<a href=”http://www.afj.org/wp-content/uploads/2013/10/audio_analysis.png”><img style=”margin: 15px;” alt=”audio_analysis” src=”http://www.afj.org/wp-content/uploads/2013/10/audio_analysis-150×150.png” width=”150″ height=”150″ /></a>Section 3 of the so-called Defense of Marriage Act (DOMA) denies more than a thousand different different federal rights to legally-married same-sex couples. Those benefits range from Social Security death benefits to the right to take family medical leave. DOMA even can separate spouses of different nationalities.

DOMA also has an impact on estate taxes. DOMA prohibited the federal government from recognizing the marriage of Edith Windsor to her lifelong partner, Dr. Thea Spyer. As a result, Ms. Windsor was hit with a huge bill for inheritance taxes. Ms. Windsor sued, arguing that Section 3 of DOMA violates the Constitution’s guarantee of equal protection. Now age 83, Ms. Windsor has taken the case all the way to the Supreme Court.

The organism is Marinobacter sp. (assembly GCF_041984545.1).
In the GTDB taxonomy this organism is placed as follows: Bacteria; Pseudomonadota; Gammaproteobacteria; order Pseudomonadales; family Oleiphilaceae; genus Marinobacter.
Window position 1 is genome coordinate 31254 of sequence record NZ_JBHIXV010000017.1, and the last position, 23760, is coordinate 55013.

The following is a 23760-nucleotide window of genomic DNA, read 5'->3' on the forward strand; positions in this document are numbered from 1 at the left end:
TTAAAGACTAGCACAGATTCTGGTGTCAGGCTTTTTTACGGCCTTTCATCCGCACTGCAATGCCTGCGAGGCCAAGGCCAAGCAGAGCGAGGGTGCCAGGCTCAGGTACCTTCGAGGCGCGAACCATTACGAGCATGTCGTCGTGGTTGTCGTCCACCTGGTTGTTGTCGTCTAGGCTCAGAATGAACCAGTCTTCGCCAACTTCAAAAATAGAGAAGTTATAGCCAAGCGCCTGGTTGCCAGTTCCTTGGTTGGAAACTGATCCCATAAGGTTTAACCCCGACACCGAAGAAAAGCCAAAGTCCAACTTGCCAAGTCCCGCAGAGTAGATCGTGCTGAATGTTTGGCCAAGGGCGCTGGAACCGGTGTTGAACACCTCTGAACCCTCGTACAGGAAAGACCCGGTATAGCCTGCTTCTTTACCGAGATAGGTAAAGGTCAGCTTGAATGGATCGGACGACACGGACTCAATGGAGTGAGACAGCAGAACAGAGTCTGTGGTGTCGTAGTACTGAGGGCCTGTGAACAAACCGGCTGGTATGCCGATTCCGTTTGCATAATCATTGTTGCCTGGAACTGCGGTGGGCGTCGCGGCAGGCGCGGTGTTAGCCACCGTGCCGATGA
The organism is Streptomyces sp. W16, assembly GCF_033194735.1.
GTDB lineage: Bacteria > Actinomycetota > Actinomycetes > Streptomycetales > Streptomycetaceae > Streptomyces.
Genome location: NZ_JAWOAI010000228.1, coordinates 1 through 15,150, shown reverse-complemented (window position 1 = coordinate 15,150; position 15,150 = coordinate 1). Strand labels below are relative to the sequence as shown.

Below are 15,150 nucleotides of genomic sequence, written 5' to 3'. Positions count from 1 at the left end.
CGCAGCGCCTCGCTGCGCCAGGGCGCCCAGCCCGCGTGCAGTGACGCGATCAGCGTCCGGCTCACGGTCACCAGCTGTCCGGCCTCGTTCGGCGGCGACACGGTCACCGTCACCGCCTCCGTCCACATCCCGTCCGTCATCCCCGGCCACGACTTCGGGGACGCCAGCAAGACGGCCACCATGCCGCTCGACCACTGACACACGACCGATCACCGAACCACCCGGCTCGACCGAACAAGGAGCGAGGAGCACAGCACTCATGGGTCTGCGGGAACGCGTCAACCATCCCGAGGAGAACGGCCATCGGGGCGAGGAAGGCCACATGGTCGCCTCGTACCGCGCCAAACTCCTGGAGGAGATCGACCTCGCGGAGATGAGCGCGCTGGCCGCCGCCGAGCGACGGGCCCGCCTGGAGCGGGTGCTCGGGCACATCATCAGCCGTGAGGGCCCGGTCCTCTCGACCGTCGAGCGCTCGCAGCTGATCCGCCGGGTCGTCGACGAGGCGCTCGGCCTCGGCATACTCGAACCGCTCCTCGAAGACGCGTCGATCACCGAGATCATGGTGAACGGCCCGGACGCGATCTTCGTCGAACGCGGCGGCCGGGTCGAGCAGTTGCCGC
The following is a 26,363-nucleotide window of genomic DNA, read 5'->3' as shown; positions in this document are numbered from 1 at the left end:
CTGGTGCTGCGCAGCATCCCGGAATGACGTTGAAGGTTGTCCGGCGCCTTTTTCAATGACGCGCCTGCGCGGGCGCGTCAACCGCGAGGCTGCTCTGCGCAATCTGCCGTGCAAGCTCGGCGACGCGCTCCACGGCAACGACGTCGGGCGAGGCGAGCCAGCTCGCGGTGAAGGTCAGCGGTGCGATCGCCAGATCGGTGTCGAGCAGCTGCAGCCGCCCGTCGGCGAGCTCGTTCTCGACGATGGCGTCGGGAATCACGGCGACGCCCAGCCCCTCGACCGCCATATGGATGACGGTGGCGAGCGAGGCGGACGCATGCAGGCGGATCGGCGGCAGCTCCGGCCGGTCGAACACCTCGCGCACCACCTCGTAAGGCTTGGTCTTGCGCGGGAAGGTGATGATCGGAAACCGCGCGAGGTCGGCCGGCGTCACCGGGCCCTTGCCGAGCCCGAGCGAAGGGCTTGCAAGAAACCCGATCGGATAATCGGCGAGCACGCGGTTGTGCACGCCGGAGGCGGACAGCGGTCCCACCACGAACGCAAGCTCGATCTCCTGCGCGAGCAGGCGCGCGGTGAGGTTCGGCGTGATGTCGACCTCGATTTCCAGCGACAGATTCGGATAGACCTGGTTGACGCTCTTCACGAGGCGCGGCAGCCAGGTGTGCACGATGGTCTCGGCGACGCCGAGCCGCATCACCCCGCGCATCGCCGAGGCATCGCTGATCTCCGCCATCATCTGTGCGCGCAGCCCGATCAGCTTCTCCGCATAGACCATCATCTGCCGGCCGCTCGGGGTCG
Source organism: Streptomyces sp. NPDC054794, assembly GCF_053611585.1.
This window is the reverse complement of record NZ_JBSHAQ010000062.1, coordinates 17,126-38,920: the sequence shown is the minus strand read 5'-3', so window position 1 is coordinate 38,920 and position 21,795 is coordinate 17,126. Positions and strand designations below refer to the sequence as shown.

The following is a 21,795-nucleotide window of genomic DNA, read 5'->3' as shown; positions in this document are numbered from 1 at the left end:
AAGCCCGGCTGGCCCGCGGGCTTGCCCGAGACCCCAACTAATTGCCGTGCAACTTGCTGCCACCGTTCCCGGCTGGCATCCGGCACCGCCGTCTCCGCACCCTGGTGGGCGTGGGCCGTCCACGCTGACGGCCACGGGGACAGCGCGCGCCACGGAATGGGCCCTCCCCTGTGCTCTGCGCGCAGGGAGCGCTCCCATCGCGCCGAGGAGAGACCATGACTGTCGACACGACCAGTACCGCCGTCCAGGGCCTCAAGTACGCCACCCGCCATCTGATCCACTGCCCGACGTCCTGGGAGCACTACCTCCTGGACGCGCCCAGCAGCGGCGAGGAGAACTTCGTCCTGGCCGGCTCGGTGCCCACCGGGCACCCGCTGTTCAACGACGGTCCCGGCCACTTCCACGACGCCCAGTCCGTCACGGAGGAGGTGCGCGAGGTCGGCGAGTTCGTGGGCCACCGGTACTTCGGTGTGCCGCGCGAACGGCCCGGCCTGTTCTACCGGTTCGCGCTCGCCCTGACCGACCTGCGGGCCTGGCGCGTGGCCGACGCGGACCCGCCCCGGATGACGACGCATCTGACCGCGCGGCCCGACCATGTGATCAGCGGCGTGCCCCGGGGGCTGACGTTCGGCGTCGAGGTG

The Supreme Court in Windsor has the ability to finally recognize that discrimination against LGBT Americans violates the Constitution. Alternatively, the Court could hold that DOMA violates the power of states to define the rights and benefits of their LGBT citizens.